At St Matthew’s our worship is joyful and formal. Our church has traditionally been called Anglo-Catholic, sometimes referred to as ‘high church’, or ‘smells and bells’. We are not fussy about our rituals, but we do believe they help people to worship God with all their senses. We are embodied people, so why not use all our senses - sight, smell, hearing, touch and taste?


Involving everyone

We believe that anyone, of any age, mental capacity or background, can join in our worship. Even a small child can make the sign of the cross on their forehead - this is a prayer in itself. We invite both adults and children to become altar servers, playing a full part in making the worship beautiful and reverent. In Advent and Lent we journey round the Stations of the Cross, or the Stations of the Incarnation, together as a congregation learning about the first and last stages of Jesus’ life. A wide range of people are involved in Welcoming, reading, leading prayers and making music. Everyone has a contribution to make.

Sharing our Family Meal

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When we worship at St Matthew’s we try to draw on the richness of the world’s gifts to enhance our worship and help us meet God as we pray.

The usual form of worship at St Matthew’s Church is the Mass (also called the Eucharist or Holy Communion). The service falls into two parts where we first listen to and reflect on the Word of God from the scriptures and then remember the death and resurrection of Jesus Christ as we recall - in words and gestures - Jesus’ Last Supper with his friends. The Risen Life of Christ is shared with us as we gather around the altar and receive bread and wine together.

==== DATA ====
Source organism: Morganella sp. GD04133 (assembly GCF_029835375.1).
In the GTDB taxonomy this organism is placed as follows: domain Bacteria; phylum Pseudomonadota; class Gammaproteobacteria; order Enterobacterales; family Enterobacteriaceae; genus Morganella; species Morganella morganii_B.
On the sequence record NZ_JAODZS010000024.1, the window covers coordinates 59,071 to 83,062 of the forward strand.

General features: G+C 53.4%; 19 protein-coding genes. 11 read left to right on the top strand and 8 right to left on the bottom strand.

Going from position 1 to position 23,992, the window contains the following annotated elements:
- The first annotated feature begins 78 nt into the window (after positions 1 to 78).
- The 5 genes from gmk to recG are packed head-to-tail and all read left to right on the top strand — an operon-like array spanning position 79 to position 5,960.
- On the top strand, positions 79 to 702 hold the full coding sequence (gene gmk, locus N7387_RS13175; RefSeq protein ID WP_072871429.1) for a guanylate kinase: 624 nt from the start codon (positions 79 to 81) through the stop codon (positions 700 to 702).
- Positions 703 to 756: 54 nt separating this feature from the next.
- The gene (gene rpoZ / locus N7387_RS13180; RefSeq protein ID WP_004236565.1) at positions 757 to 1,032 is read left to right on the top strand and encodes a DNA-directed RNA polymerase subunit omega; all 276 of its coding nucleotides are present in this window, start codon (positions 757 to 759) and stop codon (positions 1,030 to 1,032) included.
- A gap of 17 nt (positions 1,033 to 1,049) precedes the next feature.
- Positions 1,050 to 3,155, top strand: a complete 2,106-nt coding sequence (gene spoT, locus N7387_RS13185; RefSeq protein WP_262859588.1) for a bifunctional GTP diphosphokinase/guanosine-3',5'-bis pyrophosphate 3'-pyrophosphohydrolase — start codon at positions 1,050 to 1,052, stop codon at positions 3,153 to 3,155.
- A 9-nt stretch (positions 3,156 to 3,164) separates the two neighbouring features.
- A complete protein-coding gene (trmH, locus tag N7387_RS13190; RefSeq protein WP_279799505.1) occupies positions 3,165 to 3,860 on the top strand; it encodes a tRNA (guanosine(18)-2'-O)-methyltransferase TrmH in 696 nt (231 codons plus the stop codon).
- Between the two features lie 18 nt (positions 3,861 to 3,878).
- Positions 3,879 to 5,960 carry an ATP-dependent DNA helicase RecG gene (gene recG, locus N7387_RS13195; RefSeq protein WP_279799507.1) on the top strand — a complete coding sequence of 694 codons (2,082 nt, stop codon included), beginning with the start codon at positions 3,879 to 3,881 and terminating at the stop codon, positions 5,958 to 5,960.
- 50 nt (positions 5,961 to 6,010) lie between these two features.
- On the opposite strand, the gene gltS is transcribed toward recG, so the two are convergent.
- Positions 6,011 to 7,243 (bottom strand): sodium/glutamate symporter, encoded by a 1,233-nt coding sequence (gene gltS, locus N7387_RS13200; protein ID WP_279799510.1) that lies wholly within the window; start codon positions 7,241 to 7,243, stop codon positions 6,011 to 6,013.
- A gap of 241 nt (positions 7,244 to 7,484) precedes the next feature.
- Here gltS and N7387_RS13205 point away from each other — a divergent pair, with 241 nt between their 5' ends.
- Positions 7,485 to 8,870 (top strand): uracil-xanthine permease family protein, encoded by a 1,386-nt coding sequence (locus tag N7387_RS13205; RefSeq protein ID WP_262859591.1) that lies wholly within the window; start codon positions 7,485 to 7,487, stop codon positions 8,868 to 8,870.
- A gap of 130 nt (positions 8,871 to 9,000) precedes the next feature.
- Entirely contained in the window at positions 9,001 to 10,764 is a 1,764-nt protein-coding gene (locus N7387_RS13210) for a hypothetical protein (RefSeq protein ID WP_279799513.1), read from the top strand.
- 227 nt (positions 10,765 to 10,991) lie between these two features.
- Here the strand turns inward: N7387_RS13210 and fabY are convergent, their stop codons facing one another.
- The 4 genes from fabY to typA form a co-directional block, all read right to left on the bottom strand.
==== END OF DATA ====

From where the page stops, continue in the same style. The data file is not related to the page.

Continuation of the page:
Whilst the ceremonies that are observed throughout the celebration of Mass can seem formal, it should be remembered that it is natural for human beings to develop customs and rituals around important events. What we do at St Matthew’s has been informed by natural human behaviour that has developed under the guidance of God’s Holy Spirit over many centuries through evolving cultural traditions. The use of special clothing, bells, sweet-smelling incense, music and different gestures is intended to draw the whole body into the act of meeting, worshipping and being transformed by the Living God.

There are other, simpler forms of worship at St Matthew’s, notably Morning Prayer which happens on weekdays. This is a time for listening to the words of scripture, resting in the stillness of God’s presence and uniting ourselves with all people of faith throughout the world. As the sun rises and brings warmth to the earth we pray that God’s love will be known in all places, bringing strength, blessing and wisdom to all whose hearts are open.

Other opportunities for worship, prayer and to help us engage with the different phases and ‘moods’ of the church year are advertised in our weekly news sheet.Each of the different traditions within the Church of England seeks to emphasise different things about the nature of God and the relationship between God, the world and individuals. The Anglo-Catholic tradition seeks to hold together our understanding of God as transcendent (mysterious, majestic and incomprehensible) and immanent (present and knowable in our midst). The rich variety of traditions that make up the Anglican tapestry need not be set against one another, often differences are simply the result of choices about aesthetics or ethos.